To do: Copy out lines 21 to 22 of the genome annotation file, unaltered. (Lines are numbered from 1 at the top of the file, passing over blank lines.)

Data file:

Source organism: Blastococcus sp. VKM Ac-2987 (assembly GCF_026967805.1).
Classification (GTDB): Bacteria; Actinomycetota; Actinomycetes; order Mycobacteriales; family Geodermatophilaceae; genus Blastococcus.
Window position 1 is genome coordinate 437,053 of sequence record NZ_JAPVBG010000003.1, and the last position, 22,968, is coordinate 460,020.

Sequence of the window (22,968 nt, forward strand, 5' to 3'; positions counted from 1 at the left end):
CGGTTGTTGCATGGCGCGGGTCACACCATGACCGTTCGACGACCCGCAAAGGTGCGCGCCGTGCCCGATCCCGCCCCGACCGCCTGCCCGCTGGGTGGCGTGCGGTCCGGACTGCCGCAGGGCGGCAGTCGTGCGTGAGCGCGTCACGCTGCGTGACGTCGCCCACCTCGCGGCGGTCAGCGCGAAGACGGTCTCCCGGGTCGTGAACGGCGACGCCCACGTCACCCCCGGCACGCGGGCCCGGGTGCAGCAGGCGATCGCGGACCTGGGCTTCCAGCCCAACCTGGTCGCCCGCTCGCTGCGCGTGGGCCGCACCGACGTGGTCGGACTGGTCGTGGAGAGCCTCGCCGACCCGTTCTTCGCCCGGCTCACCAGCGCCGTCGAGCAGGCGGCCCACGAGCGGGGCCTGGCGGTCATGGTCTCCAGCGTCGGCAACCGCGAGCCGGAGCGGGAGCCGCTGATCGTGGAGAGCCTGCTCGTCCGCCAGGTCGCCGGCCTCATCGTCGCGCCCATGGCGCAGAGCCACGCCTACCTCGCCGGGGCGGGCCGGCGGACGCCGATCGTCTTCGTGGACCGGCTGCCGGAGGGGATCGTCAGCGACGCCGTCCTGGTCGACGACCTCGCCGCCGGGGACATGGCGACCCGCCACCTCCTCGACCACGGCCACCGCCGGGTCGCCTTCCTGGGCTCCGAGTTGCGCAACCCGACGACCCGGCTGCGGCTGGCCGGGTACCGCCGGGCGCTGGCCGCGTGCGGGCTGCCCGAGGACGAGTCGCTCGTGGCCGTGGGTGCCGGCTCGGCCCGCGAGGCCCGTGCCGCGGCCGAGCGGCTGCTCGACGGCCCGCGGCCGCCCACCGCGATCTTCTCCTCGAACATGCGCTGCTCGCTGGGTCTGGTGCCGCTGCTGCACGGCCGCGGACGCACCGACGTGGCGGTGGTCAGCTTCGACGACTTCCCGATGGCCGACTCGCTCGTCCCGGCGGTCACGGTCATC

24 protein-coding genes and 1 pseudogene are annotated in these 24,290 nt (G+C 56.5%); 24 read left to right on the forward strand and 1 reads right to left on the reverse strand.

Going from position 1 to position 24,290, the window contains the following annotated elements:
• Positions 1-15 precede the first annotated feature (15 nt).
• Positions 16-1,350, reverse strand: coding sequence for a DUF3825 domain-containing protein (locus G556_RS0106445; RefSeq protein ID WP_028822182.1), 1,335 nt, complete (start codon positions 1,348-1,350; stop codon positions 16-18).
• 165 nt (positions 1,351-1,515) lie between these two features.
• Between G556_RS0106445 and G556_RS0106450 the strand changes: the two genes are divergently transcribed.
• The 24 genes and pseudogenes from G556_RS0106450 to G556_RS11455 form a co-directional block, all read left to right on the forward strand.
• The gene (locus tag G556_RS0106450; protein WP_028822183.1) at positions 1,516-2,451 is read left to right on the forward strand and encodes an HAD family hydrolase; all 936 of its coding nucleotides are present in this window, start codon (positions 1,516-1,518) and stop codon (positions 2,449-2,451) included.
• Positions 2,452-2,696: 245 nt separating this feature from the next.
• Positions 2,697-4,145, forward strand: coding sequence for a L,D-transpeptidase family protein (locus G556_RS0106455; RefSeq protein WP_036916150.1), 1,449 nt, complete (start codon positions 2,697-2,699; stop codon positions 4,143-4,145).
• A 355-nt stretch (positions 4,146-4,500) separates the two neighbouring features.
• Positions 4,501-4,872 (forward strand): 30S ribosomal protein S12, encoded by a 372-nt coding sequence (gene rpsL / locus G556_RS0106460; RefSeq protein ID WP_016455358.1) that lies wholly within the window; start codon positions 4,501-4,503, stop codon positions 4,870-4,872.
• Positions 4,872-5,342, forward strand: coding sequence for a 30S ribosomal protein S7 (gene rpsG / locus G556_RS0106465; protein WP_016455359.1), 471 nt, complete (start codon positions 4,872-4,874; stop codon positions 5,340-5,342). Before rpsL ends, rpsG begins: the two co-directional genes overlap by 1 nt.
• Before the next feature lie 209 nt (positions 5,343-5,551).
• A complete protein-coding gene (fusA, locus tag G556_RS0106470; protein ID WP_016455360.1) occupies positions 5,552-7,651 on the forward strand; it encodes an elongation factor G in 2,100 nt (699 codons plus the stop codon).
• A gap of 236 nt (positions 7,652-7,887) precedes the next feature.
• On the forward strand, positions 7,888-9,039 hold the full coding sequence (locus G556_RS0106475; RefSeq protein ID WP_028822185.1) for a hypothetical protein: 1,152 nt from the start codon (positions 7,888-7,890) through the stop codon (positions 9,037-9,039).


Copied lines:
• A gap of 236 nt (positions 7,652-7,887) precedes the next feature.
• On the forward strand, positions 7,888-9,039 hold the full coding sequence (locus G556_RS0106475; RefSeq protein ID WP_028822185.1) for a hypothetical protein: 1,152 nt from the start codon (positions 7,888-7,890) through the stop codon (positions 9,037-9,039).